WESTERN SAN JUANS – A Front Range rock climber is lucky to be alive after a large rock fell on his head while he was ascending Coxcomb Peak in the Cimarron Range last weekend. The climber owes his survival to an evacuation effort implemented by his climbing partners and members of the Ouray Mountain Rescue Team.
The accident happened around 9 a.m. on Sunday morning, June 24. The victim, in his early 30s, was part of a group of seven experienced climbers associated with a climbing club from the Front Range, said Ouray Mountain Rescue Team captain Mike MacLeod.
They were climbing an exposed, technical route on the northern side of Coxcomb Peak that required ropes and gear, when “a good sized boulder came popping off, and the gentleman belaying got clipped,” MacLeod said. “He sustained a head injury. It was not a good situation at all, but it could have been worse; he lived to tell about it.”
The huge, rectangle-shaped Coxcomb Peak (13,565 feet) is at the head of the West Fork valley of the Cimarron RIver. Most people climb the peak from its southwestern-facing side, but its north wall offers bigger challenges for technical climbers.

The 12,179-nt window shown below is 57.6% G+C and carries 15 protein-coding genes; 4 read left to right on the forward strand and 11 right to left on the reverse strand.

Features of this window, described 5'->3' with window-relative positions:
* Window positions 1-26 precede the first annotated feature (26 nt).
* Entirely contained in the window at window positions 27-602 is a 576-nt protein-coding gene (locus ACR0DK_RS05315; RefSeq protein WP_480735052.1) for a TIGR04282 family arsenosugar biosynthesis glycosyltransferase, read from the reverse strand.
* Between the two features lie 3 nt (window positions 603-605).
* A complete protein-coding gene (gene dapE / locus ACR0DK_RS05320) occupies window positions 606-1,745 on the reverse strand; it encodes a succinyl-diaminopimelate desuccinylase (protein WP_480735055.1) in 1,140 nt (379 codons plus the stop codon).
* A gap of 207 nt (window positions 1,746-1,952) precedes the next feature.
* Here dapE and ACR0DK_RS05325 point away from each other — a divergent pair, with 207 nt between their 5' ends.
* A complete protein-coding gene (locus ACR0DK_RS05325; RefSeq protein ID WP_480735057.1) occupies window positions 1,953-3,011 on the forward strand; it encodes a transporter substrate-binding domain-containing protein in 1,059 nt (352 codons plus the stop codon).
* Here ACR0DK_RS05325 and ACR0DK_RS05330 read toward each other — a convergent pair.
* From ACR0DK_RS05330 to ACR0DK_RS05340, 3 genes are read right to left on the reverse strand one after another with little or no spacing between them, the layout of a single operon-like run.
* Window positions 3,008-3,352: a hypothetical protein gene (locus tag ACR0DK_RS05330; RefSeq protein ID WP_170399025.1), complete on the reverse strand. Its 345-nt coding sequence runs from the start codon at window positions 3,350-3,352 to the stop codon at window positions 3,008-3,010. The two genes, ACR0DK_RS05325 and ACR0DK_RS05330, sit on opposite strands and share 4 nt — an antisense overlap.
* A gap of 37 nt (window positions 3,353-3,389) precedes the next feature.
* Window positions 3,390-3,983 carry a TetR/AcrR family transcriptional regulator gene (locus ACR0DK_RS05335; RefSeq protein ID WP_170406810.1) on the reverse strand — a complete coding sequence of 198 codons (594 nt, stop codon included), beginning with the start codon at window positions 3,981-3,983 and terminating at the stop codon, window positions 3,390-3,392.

The group was high enough on the mountain when the accident occurred to have cell phone service, so they made a 911 call, which in turn generated a page to the Ouray Mountain Rescue Team.
While waiting for help to arrive, the group initiated its own rescue effort, lowering the injured climber off the technical portion of the mountain while staying in constant communication with OMRT incident commanders.
“Meanwhile we mobilized the cavalry and headed to Wetterhorn Basin Trail, in the West Fork of the Cimarron,” MacLeod said.
Here, OMRT set up a command post, went in with a full ground assault and got the injured climber the rest of the way down to safety through a series of rope rescue lowers.
“They were on very rocky technical terrain with lots of exposure,” MacLeod noted.
Once off the mountain, OMRT members transferred the victim to a wheeled litter and moved him to a waiting life flight helicopter. He was flown to Grand Junction at 2 p.m. and maintained consciousness throughout the ordeal.
“It went as well as it could,” MacLeod said of the rescue. “We were pleased with the turnout for the team – 14 in all – and it was a great effort. It was a heck of a hike in there with all of our gear. The last mile or two was pretty engaging.”
MacLeod was equally impressed with the efforts of the victim’s climbing partners to get their friend to safety. “It saved a lot of time, and time is of the essence with head injuries,” he noted. “They definitely took an active part in their own rescue, and made a big difference in the outcome. There’s not a whole heck of a lot you can do about rock fall. They didn’t do anything wrong. They were properly equipped. Rock fall is an objective hazard with climbing.”
The Coxcomb rescue was OMRT’s first big backcountry incident of the summer season. “And hopefully our last too,” MacLeod said. “That would be okay with us.”